Two table tennis experts served as opponents to stop participants from memorizing a single opponent’s movement pattern. Opponent A was 20 years old and had 10 years of table tennis experience. Opponent B was 26 years old and had 16 years of table tennis experience. Both experts played table tennis with a right-handed shake-hand grip. These two male opponents were also experts, according to the aforementioned criterion [17]. No gender-matching was necessary between the participants and the opponents because expert table tennis players should return attacks made by opponents of both genders in mixed doubles competition.

Occlusion-condition sampling

Regarding the resolution of the video recording, a camera (Coolpix P300, Nikon) was set at 120 Hz and positioned behind the end line of the table tennis table. The forehand stroke of both opponents was recorded for the experimental video. We checked the original film frame-by-frame to confirm paddle–ball contact, and we used Adobe Photoshop and Premiere software (Adobe, State of California, USA) to edit the videos according to the spatiotemporal occlusion conditions.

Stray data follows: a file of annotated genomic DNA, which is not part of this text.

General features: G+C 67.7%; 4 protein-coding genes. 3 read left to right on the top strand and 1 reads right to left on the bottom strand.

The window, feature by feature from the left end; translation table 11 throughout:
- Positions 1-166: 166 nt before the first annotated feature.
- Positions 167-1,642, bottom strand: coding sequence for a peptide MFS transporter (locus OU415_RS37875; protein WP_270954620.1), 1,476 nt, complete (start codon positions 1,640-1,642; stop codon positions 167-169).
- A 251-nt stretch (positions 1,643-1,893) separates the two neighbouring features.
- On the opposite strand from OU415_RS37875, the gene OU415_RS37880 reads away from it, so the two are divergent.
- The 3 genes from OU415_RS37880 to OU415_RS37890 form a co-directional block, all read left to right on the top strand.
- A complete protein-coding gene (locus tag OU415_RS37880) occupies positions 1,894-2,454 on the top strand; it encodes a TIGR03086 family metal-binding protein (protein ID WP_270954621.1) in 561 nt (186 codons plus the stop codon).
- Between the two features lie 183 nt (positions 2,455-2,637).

We edited the film according to four temporal occlusion conditions, which were abbreviated as T1, T2, T3, and T4. The paddle–ball contact was used as the cut-off point. Four sequences of temporal occlusions were presented in the following arithmetic progression: (1) T1 as the occlusion point relative to the paddle–ball contact at −750 ms; (2) T2 as the occlusion point relative to the paddle–ball contact at −500 ms; (3) T3 as the point of paddle–ball contact; and (4) T4 as the occlusion point relative to the paddle–ball contact at +250 ms <Figure 1>.
In addition to temporal occlusion, spatial occlusion was employed in which only single body segments were presented, in reference to related studies [2, 7]. A total of five spatial locations were occluded: (1) the opponent’s paddle-holding arm (OA), (2) only the ball (OB), (3) the opponent’s paddle (OP), (4) the opponent’s torso (OT), and (5) the opponent’s head (OH). <Figure 2> presents the spatial occlusion conditions.